The Alliance for Leadership and Interconnection urges healthy schools for all

Leaders of the national Coalition for Healthier Schools convened today in Washington to present a new national, state-by-state report that outlines the need for more steps to reduce chemical exposures to children in schools.
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Feb. 5, 2013 - PRLog -- MEDIA RELEASE:  Embargoed for Tuesday, February 5, 2013, 9 AM Eastern
Contact:    National – Claire Barnett, 202-432-7555 (m)
Ohio – Ginny Frazier, 513-541-4607


(Cincinnati, Ohio)  - Leaders of the national Coalition for Healthier Schools convened today in Washington to present a new national, state-by-state report - Towards Healthy Schools 2015 - to the Obama Administration and Congress. This report outlines not only the need for more steps to reduce chemical exposures to children in schools, but also the urgency with which action must be taken to protect our children

In Ohio, more than 80 percent of its 3,852 public schools were once reported as having unsatisfactory environmental factors that could impact children. The state’s laws, however, require some green schooling practices such as grants for construction and a high performance green school design.

[Alliance for Leadership & Interconnection Executive Director Ginny Frazier said]

The Alliance for Leadership and Interconnection has worked diligently to address air quality in high risk schools. In 2008 Cincinnati Public Schools adopted a No Idling policy for all schools as a result of ALI’s efforts in the community.

Also co-released to Congress this week was a letter signed by more than… organizations calling for Congress to fund agency efforts, expand voluntary federal-state partnership grants, and fix school facilities.

Added Charlotte Collins, VP, Allergy and Asthma Foundation of America, “Unhealthy school conditions put children in harm’s way, force parents to take time off from work, and cost the nation untold millions in health care costs. This is a justice and equity problem that must be fixed.”

Said Claire Barnett, Executive Director, Healthy Schools Network, whose office developed the new report, “Poor conditions are barriers to learning: noise, molds, toxic chemicals, and indoor air pollution will undermine the best intentions and aspirations of even the best parents. It is an unjust burden on vulnerable children and families when they must endure poor conditions without hope of recourse.”

The University of Cincinnati’s Environmental Health Department also contributed to the eco-initiatives in local public schools. A grant from the National Institute of Environmental Health Sciences has allowed for vital research on the impact of traffic exhaust on children’s health as well as prevention training programs for school staff. ALI continues to engage with CPS school staff to reduce exposures to children but environmentally sustainable practices require the engagement of students and parents as well.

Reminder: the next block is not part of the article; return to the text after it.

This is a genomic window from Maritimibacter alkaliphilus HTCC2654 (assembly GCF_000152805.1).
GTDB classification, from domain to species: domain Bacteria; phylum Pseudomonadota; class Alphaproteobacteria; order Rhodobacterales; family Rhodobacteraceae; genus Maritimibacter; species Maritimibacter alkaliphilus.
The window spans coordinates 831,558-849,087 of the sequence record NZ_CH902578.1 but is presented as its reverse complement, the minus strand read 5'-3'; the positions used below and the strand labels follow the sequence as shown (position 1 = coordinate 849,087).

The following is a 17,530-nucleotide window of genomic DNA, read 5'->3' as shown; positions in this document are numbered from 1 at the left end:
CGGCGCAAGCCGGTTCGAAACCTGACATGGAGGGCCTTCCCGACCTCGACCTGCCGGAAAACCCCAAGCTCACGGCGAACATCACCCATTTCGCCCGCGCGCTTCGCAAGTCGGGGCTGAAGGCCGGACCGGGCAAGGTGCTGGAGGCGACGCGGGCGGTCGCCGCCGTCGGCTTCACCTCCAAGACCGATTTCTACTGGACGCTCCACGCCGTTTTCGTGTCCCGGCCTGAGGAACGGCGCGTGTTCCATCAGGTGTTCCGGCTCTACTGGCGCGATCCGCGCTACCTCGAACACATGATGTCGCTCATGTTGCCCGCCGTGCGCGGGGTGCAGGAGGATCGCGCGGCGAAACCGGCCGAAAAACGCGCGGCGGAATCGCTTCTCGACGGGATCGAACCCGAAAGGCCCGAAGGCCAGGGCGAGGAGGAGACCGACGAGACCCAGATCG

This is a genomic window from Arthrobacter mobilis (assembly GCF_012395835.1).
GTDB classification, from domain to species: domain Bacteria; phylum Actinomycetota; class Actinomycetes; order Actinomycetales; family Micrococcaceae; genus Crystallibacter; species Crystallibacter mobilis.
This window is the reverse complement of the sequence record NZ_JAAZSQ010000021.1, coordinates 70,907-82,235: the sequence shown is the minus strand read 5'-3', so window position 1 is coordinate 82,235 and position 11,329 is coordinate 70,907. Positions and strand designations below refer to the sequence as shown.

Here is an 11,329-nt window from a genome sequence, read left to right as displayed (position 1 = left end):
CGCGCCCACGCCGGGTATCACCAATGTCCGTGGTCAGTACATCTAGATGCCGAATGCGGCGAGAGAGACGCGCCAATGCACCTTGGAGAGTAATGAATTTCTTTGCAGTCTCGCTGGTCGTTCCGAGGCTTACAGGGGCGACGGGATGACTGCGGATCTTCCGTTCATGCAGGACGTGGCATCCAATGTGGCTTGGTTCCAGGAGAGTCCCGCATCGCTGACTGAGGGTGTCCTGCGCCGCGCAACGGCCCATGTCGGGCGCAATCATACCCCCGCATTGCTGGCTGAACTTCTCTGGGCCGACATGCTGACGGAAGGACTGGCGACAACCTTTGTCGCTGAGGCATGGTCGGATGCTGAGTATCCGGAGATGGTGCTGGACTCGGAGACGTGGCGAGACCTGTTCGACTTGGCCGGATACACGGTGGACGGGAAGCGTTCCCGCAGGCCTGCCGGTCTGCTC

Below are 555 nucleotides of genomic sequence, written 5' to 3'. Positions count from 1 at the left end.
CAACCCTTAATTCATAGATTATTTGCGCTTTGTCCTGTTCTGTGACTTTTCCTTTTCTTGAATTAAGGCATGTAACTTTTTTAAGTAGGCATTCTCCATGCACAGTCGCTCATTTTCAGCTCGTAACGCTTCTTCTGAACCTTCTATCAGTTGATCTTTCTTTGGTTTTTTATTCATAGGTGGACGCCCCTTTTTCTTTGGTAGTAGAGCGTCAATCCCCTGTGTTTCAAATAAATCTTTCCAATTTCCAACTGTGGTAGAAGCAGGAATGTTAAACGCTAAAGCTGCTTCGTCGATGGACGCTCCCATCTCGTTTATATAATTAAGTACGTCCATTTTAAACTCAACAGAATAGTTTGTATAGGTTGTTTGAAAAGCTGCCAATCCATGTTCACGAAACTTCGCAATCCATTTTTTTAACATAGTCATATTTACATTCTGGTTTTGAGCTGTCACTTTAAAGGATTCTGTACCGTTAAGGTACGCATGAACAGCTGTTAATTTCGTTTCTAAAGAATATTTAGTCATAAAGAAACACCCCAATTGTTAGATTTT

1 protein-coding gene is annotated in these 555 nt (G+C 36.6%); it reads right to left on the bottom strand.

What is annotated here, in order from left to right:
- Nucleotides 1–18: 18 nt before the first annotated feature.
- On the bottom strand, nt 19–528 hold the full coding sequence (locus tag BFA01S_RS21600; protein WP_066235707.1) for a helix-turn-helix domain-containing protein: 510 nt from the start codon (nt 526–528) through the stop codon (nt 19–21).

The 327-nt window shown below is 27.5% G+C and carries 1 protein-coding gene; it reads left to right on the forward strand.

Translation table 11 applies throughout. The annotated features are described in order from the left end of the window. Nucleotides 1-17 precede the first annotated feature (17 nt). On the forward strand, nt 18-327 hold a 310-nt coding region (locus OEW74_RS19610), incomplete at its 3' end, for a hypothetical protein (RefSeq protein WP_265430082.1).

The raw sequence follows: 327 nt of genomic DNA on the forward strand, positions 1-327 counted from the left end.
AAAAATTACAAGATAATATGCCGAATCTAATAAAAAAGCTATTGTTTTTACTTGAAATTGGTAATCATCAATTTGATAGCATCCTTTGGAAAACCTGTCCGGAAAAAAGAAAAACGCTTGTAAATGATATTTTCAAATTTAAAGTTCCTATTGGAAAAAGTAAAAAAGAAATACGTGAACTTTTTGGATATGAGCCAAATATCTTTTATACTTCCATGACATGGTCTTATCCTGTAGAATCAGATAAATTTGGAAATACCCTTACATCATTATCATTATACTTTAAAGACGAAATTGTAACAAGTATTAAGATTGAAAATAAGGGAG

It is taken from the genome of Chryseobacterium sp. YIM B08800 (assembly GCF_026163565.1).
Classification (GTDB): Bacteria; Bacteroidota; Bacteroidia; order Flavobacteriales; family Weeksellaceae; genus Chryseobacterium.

Towards Healthy Schools 2015 cites multiple studies documenting the benefits of healthy indoor learning environments on attendance and achievement, then presents state-level data and policy summaries  It estimates “all school children should be considered at elevated risk of health and learning difficulties due solely to the unexamined and or unaddressed … risks in their schools and the lack of public health services for children at risk or with suspected exposures.” Previous reports had estimated 60% were at risk.  See the report at

There are more public schools buildings in the U.S., more children enrolled, more children with health and learning problems, but fewer children receiving special education than there were in 2006. But eleven states have adopted policies promoting the use of green cleaning products that can help reduce asthma. Twenty four states promote high performance and/or green school design standards. Yet, in this fiscal climate some states have significantly decreased or even suspended funds for school construction, and schools have trimmed nursing and custodial staff.  

See the letter to congress at

About the Alliance For Leadership and Interconnection (ALI)

The Alliance for Leadership and Interconnection brings individuals, organizations, civic leaders and businesses together to work in collaboration to design green, sustainable schools, ALI helped Cincinnati Public Schools (CPS) to become the greenest school district in Ohio and in partnership with its Green and Healthy Schools Network, works with many partners on the following green initiatives: Indoor Air Quality, Safe Routes to Schools, Green School Building Community Education, Green Education Resources.

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